Page 3435 - Week 09 - Thursday, 21 August 2008

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performance of the TOC. The Chief Minister failed. He failed when it was set up; he failed as it progressed. Because of his failure, the taxpayers now pay a financial price because the corporation is virtually valueless. All we will get is the winding-up costs of the garage sale to get rid of the furniture. That is all there is left.

I will go to the conclusion of the Rhodium report. Dr Foskey read much of paragraph 5.1, but it needs to be put quite clearly on the record:

The shareholders, while not directly responsible for the day to day failures and questionable behaviour at Rhodium, failed to establish and communicate its expectations to the company.

Yet again, it is quite clear that they failed to communicate; they failed to deliver for the people of the ACT what they are charged to do under the Territory-owned Corporations Act.

The defence will be that somehow the Liberal Party is responsible for Rhodium. Rhodium was created by the Labor government; they sold off the rest of the assets of Totalcare. But they will get up and say that somehow this is the fault of the previous Liberal government. That is not correct. Rhodium is the creation of Jon Stanhope, the Chief Minister, and the then Deputy Chief Minister, Ted Quinlan. The current shareholders are Jon Stanhope as Chief Minister and Katy Gallagher as Deputy Chief Minister of the ACT. What we have in this unanimous report of the committee—without dissenting comment from the Greens, Labor and Liberal—is that the shareholders failed.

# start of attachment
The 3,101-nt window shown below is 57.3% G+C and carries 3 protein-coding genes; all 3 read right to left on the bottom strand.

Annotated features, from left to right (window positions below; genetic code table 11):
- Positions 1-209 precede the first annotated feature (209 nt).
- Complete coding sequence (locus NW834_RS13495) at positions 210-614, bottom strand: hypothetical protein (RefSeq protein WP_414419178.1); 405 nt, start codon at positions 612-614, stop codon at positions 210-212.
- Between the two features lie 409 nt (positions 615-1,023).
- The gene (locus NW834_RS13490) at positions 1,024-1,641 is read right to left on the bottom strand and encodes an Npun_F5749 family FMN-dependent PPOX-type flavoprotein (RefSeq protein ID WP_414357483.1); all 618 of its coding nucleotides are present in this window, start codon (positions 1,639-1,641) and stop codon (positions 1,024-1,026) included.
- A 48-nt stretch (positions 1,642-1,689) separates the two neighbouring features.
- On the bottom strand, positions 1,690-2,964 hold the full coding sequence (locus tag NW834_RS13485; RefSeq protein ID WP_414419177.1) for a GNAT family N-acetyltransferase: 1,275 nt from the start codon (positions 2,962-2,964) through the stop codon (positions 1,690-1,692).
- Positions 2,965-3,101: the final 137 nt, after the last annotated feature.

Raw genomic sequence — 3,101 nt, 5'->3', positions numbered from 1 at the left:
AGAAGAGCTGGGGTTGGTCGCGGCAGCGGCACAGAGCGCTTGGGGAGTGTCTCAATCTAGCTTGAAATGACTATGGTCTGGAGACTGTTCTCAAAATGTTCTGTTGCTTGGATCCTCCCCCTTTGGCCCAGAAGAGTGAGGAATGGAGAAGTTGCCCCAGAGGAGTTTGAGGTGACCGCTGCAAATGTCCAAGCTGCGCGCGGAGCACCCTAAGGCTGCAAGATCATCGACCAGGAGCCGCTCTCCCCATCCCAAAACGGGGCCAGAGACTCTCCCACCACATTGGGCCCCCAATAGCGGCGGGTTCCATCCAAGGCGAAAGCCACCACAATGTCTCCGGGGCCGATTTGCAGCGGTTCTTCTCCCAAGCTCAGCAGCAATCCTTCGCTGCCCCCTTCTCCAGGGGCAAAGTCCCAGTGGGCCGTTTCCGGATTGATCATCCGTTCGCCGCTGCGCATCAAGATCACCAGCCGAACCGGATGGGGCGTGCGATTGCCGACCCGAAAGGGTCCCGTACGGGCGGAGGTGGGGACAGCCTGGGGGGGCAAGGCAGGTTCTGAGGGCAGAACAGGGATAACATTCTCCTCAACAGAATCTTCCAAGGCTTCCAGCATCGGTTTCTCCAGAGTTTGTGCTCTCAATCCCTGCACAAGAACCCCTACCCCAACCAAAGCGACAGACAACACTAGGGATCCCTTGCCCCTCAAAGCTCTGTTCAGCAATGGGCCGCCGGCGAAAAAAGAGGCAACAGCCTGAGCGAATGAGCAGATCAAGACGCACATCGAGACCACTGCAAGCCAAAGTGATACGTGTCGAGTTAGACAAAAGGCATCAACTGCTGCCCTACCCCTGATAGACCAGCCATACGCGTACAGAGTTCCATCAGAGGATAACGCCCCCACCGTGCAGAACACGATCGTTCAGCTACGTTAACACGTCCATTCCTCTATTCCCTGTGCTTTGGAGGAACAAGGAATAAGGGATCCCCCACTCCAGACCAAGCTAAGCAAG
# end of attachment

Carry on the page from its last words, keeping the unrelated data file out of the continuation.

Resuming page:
The shareholders failed on so many issues: they failed to monitor; they failed to give direction; they failed to answer on the business plan; they failed to even agree what they wanted from Rhodium. “We’re going to set up Rhodium because we’re going to set up Rhodium. We don’t know what we’re going to do with Rhodium, because we just don’t have any business acumen and, quite frankly, we’re not interested.” You can see the same with Actew. The current shareholders are the shareholders of Actew, and we can see the lack of interest that they took in the power station. The Deputy Chief Minister is also the Minster for Health. She had a seat at that board table, but she did not use it.

What we have got is this lackadaisical approach, first at Actew and now at Rhodium. Actew was quite concerned about this report, and it went and got some legal advice that it is clearly established that it is the directors of a corporation formed under the Corporations Act who are responsible for setting the strategic direction of the corporation, not its shareholders. That is true under the Corporations Act, but we are not talking just about the Corporations Act here; we are talking about sections 16 and 17 of the Territory-owned Corporations Act, which puts to the shareholders certain responsibilities and obligations to seek information and, if necessary, to make directions and, if they have to, to give compensation for directing a territory-owned corporation to act in a way that is contrary to the Corporations Act. That is why we have the Territory-owned Corporations Act—they are different. Those corporations are owned by the government on behalf of the taxpayers, but the directors are the Chief Minister and the Deputy Chief Minister.

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